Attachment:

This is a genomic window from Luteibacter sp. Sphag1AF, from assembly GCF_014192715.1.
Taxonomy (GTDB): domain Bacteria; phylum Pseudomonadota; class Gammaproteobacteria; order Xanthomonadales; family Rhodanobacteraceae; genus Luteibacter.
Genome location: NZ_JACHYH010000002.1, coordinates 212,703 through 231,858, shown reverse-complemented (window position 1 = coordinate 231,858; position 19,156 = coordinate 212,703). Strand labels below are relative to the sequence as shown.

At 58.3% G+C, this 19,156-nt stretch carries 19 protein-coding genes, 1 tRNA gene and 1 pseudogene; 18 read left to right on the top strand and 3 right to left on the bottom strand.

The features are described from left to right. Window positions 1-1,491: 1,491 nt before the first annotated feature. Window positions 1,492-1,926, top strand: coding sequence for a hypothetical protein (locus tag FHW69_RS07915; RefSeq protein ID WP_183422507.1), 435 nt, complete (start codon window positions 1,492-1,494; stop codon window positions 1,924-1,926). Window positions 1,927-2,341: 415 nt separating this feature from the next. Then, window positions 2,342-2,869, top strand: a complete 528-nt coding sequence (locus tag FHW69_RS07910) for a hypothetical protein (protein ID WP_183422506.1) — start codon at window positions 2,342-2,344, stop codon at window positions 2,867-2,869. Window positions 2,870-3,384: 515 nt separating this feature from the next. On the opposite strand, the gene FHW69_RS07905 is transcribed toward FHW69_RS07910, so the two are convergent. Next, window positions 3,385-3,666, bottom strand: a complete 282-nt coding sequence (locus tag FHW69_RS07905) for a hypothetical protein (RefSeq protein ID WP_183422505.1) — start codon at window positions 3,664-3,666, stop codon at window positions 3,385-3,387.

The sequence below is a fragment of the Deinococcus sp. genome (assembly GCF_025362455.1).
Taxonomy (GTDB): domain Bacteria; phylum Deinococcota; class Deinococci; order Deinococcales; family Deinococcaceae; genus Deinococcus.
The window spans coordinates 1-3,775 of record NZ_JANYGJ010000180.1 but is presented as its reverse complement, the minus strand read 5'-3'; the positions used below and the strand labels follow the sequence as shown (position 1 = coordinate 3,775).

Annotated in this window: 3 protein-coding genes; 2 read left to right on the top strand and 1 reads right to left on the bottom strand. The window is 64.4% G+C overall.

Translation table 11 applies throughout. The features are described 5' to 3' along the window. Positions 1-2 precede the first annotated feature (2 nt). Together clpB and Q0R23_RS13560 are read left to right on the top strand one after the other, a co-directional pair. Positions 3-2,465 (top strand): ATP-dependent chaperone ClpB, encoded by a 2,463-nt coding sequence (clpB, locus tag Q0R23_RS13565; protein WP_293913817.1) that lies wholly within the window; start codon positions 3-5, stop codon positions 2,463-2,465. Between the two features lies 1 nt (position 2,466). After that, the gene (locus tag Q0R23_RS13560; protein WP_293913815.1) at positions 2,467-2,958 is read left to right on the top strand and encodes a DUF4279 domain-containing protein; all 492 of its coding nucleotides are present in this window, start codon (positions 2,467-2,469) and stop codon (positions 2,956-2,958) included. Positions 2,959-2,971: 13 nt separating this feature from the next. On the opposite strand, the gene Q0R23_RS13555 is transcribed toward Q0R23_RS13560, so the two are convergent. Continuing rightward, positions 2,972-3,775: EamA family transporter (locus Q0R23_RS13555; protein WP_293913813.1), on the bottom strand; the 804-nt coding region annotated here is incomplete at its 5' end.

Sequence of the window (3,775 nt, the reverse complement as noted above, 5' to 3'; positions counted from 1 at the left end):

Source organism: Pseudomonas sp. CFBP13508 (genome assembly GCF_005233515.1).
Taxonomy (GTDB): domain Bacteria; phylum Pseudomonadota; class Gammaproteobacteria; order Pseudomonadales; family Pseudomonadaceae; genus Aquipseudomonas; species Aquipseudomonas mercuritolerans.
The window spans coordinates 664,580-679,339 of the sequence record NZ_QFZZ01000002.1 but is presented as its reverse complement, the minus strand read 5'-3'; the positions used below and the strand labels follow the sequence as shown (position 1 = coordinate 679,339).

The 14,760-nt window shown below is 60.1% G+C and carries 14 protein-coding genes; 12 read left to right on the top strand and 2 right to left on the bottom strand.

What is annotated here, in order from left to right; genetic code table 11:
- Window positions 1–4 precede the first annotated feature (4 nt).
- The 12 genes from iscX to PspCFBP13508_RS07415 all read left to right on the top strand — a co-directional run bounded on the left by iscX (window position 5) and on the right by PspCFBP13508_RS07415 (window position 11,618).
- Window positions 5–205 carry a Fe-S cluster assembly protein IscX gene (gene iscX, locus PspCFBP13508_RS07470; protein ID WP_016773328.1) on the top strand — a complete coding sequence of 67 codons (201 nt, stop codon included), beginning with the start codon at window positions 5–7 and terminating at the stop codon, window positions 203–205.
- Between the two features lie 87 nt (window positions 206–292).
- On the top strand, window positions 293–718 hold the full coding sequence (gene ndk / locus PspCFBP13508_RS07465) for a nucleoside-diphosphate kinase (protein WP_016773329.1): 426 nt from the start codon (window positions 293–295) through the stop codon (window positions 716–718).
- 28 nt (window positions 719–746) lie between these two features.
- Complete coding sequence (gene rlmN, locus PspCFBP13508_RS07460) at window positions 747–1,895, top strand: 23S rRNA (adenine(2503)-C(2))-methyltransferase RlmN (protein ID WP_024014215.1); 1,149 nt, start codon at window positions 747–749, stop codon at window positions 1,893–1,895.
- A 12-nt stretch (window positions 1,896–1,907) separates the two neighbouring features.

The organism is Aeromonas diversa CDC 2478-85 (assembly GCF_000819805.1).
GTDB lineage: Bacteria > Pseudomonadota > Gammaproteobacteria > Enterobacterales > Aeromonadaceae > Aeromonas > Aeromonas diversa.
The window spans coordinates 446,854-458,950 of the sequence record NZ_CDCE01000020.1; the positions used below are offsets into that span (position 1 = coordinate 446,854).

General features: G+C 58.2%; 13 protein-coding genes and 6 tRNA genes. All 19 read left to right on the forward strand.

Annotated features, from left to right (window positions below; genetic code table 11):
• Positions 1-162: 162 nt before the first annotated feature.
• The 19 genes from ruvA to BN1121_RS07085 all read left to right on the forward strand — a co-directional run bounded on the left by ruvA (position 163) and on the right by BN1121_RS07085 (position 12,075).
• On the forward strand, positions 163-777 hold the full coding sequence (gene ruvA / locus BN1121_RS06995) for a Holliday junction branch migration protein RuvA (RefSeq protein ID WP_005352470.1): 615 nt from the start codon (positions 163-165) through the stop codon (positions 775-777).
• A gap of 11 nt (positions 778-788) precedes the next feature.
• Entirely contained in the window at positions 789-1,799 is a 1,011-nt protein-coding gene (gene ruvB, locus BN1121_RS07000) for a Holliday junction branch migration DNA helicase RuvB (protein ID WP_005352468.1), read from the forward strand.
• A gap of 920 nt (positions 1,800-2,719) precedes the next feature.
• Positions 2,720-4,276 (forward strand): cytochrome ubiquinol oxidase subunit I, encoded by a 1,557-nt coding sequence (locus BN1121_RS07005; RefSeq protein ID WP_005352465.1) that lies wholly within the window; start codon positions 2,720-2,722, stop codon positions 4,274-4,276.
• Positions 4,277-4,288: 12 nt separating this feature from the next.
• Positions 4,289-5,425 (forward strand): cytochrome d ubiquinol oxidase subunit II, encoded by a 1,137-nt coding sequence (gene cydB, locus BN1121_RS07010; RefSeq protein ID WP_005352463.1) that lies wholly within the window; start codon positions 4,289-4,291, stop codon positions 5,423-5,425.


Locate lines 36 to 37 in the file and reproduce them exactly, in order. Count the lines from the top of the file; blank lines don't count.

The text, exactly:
• Positions 2,720-4,276 (forward strand): cytochrome ubiquinol oxidase subunit I, encoded by a 1,557-nt coding sequence (locus BN1121_RS07005; RefSeq protein ID WP_005352465.1) that lies wholly within the window; start codon positions 2,720-2,722, stop codon positions 4,274-4,276.
• Positions 4,277-4,288: 12 nt separating this feature from the next.